Easter 2016: From The Province of The Cat
I was thinking of Easter 1916 in Dublin and remembering September 2014 in Scotland so I went on Easter Monday to Strath Naver in North West Sutherland to contemplate on why we were being encouraged to commemorate one and being manipulated into forgetting about the other. I did not expect to meet Cathleen Ni Houlihan, Queen Maeve or the Aishling of my lost generations of Mackay’s and Gunn’s, but only to breathe the clean Spring air of Easter and walk down from Skelpick into the heart of one of the most beautiful straths in Scotland. Yet no matter the magnificent wine colour of the copper birches which burnish the Eastern slopes, the dark peaty water of the gravel-cut river and the iced white anvil of Ben Clìbric towering to the South, my mind drifted like a ship hypnotised by the storm onto the rocks of the unfinished business of history. Easter 1916 was a theatrical coup which changed a nation and shocked the world and is now seen for what it was – the beginning of the end of the British Empire. The campaign for an independent Scotland leading up to the referendum in September of 2014 was a colourful carnival of ideas which excited a new generation into politics and has been managed into a layby by a paranoid British state and a cautious Scottish government.
Even if there had been a positive outcome to the referendum in 2014 what we would have been celebrating on Independence Day in March 2016 would not have been the Workers’ Republic as dreamed of for Ireland by James Connolly, leader of the Irish Citizens Army, and shot while tied to a chair and already dying by the British Army on May 12th 1916 in Kilmainham Jail in Dublin. Scotland, we were told, would be a modern, progressive democracy. If Scotland was an independent country in 2016 would we who live in it now notice any difference to the country as it was two years previously? The calming balm offered by the SNP to both the middle class in Scotland and the UK state in London in answer to that question is, “No, you would not.” Arguing about how best to raise tax in order to not encourage the wealthy to re-locate instead of setting out to the people how you will spend the revenue for the benefit of all is not progressive politics. I’m not sure if it’s even modern. Arguing about economic holes caused by the fall in the oil price to a Westminster Chancellery who do not know the difference between “balancing the books” and a multi trillion deficit is a waste of time. What should be the political energy driving us forwards is dissipated into semantics and abstraction and the sight of all the bald women and men fighting for a comb which is the TV leaders debates in Scotland is a discouragement bordering on melancholy. A pointless mediocrity is shuffling to Holyrood to be endured.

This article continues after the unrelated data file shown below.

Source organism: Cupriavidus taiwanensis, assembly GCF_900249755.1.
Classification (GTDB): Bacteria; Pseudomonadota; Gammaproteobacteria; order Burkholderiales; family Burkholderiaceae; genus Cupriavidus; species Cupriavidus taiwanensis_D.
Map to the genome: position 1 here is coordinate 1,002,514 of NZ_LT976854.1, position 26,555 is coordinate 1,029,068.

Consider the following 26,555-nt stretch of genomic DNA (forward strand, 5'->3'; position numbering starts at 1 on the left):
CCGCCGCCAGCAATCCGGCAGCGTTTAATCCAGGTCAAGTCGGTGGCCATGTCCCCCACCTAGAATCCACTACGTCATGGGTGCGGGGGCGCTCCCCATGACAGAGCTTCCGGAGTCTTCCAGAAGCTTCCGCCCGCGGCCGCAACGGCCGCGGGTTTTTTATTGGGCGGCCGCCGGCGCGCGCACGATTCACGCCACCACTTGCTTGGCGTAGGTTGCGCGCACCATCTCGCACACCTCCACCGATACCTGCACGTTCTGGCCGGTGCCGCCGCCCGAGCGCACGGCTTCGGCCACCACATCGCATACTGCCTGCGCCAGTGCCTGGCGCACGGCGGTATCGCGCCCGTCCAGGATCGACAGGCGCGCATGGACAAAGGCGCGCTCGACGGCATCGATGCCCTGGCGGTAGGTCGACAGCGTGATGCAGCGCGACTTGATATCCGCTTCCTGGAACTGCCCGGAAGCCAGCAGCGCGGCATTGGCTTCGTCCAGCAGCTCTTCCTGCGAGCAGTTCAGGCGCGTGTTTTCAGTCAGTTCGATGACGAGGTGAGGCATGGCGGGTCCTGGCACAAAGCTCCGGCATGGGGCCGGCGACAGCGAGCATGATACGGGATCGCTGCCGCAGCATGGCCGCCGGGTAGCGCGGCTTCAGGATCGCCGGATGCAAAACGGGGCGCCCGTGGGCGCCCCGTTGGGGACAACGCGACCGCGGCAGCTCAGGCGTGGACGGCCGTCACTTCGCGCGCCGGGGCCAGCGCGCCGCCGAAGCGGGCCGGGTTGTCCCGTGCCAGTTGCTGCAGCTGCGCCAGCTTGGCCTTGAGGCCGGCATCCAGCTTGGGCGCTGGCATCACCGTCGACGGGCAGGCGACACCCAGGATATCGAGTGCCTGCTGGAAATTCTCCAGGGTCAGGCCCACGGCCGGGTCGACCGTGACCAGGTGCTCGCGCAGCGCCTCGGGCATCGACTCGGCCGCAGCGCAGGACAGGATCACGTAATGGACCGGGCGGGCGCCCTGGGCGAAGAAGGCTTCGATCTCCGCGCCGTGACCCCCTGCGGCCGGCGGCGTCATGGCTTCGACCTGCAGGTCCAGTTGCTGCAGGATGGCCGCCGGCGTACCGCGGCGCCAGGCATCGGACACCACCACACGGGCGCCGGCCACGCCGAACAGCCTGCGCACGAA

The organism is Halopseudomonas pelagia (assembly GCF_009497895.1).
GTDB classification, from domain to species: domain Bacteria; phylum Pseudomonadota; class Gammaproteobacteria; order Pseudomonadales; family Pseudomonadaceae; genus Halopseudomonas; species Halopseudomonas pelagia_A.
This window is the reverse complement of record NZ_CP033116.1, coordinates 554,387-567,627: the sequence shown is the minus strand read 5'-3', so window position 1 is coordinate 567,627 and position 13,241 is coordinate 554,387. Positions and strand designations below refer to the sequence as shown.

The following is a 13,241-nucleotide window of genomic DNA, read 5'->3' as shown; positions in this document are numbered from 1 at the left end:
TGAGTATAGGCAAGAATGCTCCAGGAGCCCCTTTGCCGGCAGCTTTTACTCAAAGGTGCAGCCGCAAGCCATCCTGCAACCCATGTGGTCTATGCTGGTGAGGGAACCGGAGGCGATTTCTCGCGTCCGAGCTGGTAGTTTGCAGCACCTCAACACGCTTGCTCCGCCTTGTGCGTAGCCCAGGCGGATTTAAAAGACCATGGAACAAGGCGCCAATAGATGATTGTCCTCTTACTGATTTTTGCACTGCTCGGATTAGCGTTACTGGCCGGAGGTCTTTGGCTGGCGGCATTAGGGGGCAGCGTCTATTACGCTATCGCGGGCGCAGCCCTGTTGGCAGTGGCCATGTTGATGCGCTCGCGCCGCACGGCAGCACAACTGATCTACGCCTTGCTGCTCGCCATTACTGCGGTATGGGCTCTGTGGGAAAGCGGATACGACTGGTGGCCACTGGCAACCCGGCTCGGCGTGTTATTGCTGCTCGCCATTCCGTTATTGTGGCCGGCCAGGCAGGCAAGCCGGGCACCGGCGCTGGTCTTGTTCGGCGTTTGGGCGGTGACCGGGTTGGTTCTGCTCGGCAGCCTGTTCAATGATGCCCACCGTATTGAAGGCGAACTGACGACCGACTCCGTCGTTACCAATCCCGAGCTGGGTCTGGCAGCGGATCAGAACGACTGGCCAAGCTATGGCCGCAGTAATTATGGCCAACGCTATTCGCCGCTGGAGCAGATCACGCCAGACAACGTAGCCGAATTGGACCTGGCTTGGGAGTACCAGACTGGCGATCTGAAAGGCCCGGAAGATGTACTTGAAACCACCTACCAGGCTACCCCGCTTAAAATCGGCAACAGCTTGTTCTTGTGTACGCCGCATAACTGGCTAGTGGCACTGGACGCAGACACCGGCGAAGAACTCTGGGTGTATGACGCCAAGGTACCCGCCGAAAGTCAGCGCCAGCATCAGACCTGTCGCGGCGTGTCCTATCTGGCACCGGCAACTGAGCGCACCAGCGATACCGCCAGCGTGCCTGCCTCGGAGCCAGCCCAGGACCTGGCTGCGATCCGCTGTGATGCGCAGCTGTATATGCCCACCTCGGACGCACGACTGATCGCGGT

To walk in Strath Naver is like walking back in time. Like the light from distant stars which are so far way that by the time their light reaches planet Earth the generating body is dead. So it is with sporting estates. To look upon Strath Naver now is to look upon the nineteenth century. What you see is a beautiful empty landscape which, for all its aesthetic natural richness which pleasures the eye, cannot satisfy the appetite for art, for unity, because it is a landscape with no people in it. The burial cairns at Skelpick are 5000 years old and are testament to humanities long engagement with this land. These Neolithic remains are extant because they are higher up than the more historically agriculturally exploited lower slopes and strath-bed which, since that time, held an active population. Brochs and hill forts whisper as you pass, as do the many clearance townships such as Achanlochy and the individual raised houses where the voices still kiss the stones. The shochads (plovers) whistle and the lairags (skylarks) are soothing as even, strangely, are the sheep because the lambing is upon us and life, inevitably, goes on. All life except human life. Unless it is connected to the raging kennet barking of the enclosed hounds which savage the air as you pass this estate house and that hunting lodge.